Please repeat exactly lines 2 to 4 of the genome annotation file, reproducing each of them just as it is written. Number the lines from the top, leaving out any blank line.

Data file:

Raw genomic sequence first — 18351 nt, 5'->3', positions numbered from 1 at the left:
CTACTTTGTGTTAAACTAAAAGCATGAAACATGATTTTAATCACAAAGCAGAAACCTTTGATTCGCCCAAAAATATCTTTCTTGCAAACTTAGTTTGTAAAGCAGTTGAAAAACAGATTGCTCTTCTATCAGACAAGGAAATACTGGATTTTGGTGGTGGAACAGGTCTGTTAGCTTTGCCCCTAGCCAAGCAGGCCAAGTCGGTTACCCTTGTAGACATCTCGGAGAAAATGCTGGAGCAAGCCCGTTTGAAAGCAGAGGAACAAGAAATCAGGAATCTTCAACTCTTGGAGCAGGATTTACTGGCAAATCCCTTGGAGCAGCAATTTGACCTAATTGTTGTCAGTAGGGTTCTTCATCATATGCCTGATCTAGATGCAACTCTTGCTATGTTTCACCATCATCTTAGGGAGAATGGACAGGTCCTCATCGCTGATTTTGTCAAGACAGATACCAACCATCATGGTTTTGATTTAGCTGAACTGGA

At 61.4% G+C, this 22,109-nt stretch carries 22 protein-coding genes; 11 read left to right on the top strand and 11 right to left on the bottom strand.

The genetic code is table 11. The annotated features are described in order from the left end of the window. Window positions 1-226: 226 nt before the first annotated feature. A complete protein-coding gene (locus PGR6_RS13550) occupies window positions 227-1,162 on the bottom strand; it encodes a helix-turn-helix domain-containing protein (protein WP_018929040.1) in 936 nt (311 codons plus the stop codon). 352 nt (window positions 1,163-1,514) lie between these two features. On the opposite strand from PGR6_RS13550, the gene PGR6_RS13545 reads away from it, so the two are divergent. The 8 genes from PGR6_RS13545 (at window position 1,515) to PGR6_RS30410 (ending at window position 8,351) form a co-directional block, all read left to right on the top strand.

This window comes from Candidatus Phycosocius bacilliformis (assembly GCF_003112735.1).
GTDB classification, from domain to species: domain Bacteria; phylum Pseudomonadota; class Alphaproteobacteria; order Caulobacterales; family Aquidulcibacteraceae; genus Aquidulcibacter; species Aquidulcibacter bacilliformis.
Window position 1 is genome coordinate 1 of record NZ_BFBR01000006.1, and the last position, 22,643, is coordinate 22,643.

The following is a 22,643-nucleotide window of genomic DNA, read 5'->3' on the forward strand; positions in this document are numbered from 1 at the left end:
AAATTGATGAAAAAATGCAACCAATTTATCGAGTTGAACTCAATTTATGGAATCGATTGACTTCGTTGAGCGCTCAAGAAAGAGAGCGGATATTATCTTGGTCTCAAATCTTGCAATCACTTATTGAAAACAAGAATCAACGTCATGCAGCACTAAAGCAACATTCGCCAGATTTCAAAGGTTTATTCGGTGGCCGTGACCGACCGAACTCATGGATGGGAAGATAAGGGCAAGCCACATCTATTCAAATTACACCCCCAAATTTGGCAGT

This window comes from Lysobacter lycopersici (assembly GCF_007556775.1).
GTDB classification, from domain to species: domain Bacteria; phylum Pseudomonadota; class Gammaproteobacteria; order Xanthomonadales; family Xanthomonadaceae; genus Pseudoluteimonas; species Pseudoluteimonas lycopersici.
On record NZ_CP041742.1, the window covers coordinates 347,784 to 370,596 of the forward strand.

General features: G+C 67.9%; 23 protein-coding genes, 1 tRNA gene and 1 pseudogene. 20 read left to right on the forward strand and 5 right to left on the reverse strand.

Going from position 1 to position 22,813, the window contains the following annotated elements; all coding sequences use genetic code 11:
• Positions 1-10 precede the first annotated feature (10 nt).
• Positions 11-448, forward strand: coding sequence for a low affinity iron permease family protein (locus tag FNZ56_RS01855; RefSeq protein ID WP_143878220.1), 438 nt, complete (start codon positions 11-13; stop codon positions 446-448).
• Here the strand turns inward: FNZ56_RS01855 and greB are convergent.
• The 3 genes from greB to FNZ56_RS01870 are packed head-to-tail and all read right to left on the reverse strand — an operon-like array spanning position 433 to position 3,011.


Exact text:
CTACTTTGTGTTAAACTAAAAGCATGAAACATGATTTTAATCACAAAGCAGAAACCTTTGATTCGCCCAAAAATATCTTTCTTGCAAACTTAGTTTGTAAAGCAGTTGAAAAACAGATTGCTCTTCTATCAGACAAGGAAATACTGGATTTTGGTGGTGGAACAGGTCTGTTAGCTTTGCCCCTAGCCAAGCAGGCCAAGTCGGTTACCCTTGTAGACATCTCGGAGAAAATGCTGGAGCAAGCCCGTTTGAAAGCAGAGGAACAAGAAATCAGGAATCTTCAACTCTTGGAGCAGGATTTACTGGCAAATCCCTTGGAGCAGCAATTTGACCTAATTGTTGTCAGTAGGGTTCTTCATCATATGCCTGATCTAGATGCAACTCTTGCTATGTTTCACCATCATCTTAGGGAGAATGGACAGGTCCTCATCGCTGATTTTGTCAAGACAGATACCAACCATCATGGTTTTGATTTAGCTGAACTGGA

At 61.4% G+C, this 22,109-nt stretch carries 22 protein-coding genes; 11 read left to right on the top strand and 11 right to left on the bottom strand.

The genetic code is table 11. The annotated features are described in order from the left end of the window. Window positions 1-226: 226 nt before the first annotated feature. A complete protein-coding gene (locus PGR6_RS13550) occupies window positions 227-1,162 on the bottom strand; it encodes a helix-turn-helix domain-containing protein (protein WP_018929040.1) in 936 nt (311 codons plus the stop codon). 352 nt (window positions 1,163-1,514) lie between these two features. On the opposite strand from PGR6_RS13550, the gene PGR6_RS13545 reads away from it, so the two are divergent. The 8 genes from PGR6_RS13545 (at window position 1,515) to PGR6_RS30410 (ending at window position 8,351) form a co-directional block, all read left to right on the top strand.